Clement Reynolds, Maryland Man Who Killed Another Man In Front of his Screaming 11-Year-Old Daughter, Offered her $100,000 to Stay Silent


What Clement Reynolds did in 2002 was horrific: Shooting a man dead outside a Montgomery County apartment in front of the man’s screaming 11-year-daughter.

What he did 12 years later after finally being arrested — at least to hear prosecutors tell it — is beyond the pale: Offering $100,000 to the daughter not to testify.

“He is a heartless person,” said the daughter, Nickesha King. “In my mind, he is an evil person.”

Already convicted of murder, Reynolds now faces charges of witness intimidation and obstruction of justice. Authorities allege that a friend of Reynolds’s visited King’s uncle in Jamaica, where he told the uncle that he and Reynolds were willing to pay cash to Nickesha King. The friend also said that “they know where Nickesha King resides, where she gets her hair done, and her husband’s name.” Reynolds is due in court later this month for the next hearing in the case.

As for the 2002 murder, Reynolds, 39, was tried earlier this year. Prosecutors called King to the stand, and she proved to be a powerful witness. She remembered clearly the murder of her father, Wesley King, and told jurors she heard him call out the name “Clement.” She broke down over the memories, at one point standing up and ducking behind a door in the back of the courtroom to cry out of sight. “My heart went out to her,” a juror said afterward.

Other testimony established that Reynolds and Wesley King had been in the marijuana business together, and a dispute likely arose from their arrangement. After Reynolds killed Wesley King, he slipped up to New York, assumed the identity of “Dennis Alfredo Graham,” got fake passports and helped build a successful music promotion company. He traveled freely to Jamaica before he was captured in 2014 at New York’s John F. Kennedy International Airport.

The murder case concluded last month, when Reynolds was sentenced to life in prison. Under Maryland rules, he will become eligible for parole in an estimated 22 years. Because of the nature of the crime, though, the governor would have to sign off on any parole release.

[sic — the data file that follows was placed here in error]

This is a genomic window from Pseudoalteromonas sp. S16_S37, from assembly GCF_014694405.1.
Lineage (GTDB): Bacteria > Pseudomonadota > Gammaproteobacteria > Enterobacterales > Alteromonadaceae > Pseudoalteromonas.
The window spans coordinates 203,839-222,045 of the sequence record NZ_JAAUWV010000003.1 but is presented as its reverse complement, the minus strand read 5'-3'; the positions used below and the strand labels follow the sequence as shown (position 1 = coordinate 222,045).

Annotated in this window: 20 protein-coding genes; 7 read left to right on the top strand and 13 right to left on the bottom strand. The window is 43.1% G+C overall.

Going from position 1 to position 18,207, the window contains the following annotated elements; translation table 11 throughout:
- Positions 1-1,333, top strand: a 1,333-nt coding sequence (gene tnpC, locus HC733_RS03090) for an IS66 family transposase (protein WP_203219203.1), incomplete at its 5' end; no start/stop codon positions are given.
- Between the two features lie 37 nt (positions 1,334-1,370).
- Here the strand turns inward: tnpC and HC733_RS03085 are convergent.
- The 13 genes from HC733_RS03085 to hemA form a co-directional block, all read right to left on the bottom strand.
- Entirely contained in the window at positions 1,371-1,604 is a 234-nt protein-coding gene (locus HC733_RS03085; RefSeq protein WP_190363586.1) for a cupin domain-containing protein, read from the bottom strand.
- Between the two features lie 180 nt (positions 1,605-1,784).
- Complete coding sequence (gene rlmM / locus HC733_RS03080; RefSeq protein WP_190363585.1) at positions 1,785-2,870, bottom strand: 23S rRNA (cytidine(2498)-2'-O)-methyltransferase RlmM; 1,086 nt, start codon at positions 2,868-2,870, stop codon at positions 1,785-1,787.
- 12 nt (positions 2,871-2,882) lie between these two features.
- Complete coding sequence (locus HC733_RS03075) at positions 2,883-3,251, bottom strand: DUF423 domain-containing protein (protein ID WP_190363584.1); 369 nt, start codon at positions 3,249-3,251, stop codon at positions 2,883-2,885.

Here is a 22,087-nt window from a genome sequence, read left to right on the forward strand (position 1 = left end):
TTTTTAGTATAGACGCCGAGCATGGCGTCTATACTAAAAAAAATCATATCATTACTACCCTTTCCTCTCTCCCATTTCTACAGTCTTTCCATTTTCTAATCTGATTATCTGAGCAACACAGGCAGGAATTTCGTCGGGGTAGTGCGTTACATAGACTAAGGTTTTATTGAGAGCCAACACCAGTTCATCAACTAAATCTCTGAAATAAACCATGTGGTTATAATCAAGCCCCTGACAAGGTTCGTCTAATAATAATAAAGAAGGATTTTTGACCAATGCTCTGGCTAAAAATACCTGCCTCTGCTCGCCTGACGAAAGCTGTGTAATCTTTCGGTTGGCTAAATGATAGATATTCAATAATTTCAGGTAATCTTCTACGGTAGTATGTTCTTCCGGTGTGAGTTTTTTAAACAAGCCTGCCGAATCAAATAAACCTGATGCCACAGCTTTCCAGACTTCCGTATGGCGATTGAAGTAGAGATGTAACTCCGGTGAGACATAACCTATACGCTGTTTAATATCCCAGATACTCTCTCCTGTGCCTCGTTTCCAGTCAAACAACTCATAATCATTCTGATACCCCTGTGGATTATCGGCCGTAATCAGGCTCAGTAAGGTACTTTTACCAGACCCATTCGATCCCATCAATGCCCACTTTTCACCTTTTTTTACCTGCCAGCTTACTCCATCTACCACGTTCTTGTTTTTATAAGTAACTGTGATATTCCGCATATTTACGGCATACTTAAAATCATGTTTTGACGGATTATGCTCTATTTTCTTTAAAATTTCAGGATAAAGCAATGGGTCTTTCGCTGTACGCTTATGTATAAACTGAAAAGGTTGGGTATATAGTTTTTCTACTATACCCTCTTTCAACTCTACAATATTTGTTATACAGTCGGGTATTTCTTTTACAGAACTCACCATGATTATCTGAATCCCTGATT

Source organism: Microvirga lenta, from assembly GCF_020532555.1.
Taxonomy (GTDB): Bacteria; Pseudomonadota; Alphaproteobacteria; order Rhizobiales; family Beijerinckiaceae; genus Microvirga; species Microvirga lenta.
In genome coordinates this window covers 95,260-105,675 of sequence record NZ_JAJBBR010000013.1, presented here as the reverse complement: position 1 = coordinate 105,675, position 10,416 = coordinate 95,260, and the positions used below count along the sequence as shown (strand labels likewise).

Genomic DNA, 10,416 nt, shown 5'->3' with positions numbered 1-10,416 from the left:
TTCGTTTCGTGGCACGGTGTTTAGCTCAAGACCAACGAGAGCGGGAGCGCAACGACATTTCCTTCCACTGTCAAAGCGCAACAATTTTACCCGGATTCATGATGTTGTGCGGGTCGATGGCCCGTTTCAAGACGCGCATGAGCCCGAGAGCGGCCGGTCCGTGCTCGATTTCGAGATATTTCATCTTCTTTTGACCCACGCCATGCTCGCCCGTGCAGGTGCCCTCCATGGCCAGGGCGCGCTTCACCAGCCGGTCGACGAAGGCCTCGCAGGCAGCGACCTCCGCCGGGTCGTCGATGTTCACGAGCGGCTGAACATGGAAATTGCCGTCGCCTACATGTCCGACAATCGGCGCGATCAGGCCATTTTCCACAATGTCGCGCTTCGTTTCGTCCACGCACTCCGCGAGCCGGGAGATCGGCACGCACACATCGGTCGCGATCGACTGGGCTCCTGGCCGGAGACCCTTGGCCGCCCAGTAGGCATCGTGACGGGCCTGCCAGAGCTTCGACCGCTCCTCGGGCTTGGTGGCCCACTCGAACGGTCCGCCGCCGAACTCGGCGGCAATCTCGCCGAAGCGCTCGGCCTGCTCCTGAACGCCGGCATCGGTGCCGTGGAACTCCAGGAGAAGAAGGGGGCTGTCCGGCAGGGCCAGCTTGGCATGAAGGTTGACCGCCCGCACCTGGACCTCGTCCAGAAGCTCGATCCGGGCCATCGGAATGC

Prosecutors would like to tack on additional prison time with their witness tampering case. They also have indicted a friend of Reynolds’s, Marlon Collins of Los Angeles, saying that he traveled to Jamaica to issue offers and threats to Nickesha King through her uncle, a colorful character named Patrick Henry.

Collins, who police say is known to use at least four other names and has a criminal history including drug dealing and carrying a loaded firearm, was arrested at Los Angeles International Airport in December as he was trying to board a flight to Jamaica. Authorities then moved him to Montgomery County, where prosecutor Bryan Roslund argued in court that he should be held without bond, in part because he and Reynolds are part of a large drug organization moving marijuana from Mexico, through Los Angeles and into New York and the Washington area.

District Judge Jeannie Eun Kyung Cho ordered Collins held on no bond.

Collins’s and Reynolds’s version of the events are not known. Doug Wood, an attorney for Collins, and Theresa Chernosky, an attorney for Reynolds, declined to comment.

The allegations at the heart of the tampering case are complicated. In an affidavit filed in a courthouse in Rockville, Montgomery County Detective Frank Colbert laid out his basic assertions:

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Source: The Washington Post | Dan Morse

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